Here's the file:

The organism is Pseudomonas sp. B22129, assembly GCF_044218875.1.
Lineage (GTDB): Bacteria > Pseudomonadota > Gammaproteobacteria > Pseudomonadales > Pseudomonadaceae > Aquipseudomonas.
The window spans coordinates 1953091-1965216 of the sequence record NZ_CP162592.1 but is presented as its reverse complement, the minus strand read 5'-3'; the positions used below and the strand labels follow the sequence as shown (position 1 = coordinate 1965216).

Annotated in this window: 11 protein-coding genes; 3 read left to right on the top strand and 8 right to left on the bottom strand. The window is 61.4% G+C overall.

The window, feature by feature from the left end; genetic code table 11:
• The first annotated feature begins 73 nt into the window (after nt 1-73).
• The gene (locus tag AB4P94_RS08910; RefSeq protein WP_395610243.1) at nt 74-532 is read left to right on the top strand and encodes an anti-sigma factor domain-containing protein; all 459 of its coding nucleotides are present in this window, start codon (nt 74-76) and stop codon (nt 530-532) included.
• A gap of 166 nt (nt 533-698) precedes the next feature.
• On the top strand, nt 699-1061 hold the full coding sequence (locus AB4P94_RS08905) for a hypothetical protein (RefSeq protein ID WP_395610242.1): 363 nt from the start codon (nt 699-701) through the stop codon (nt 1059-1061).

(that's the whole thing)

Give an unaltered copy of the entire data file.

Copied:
The organism is Pseudomonas sp. B22129, assembly GCF_044218875.1.
Lineage (GTDB): Bacteria > Pseudomonadota > Gammaproteobacteria > Pseudomonadales > Pseudomonadaceae > Aquipseudomonas.
The window spans coordinates 1953091-1965216 of the sequence record NZ_CP162592.1 but is presented as its reverse complement, the minus strand read 5'-3'; the positions used below and the strand labels follow the sequence as shown (position 1 = coordinate 1965216).

Annotated in this window: 11 protein-coding genes; 3 read left to right on the top strand and 8 right to left on the bottom strand. The window is 61.4% G+C overall.

The window, feature by feature from the left end; genetic code table 11:
• The first annotated feature begins 73 nt into the window (after nt 1-73).
• The gene (locus tag AB4P94_RS08910; RefSeq protein WP_395610243.1) at nt 74-532 is read left to right on the top strand and encodes an anti-sigma factor domain-containing protein; all 459 of its coding nucleotides are present in this window, start codon (nt 74-76) and stop codon (nt 530-532) included.
• A gap of 166 nt (nt 533-698) precedes the next feature.
• On the top strand, nt 699-1061 hold the full coding sequence (locus AB4P94_RS08905) for a hypothetical protein (RefSeq protein ID WP_395610242.1): 363 nt from the start codon (nt 699-701) through the stop codon (nt 1059-1061).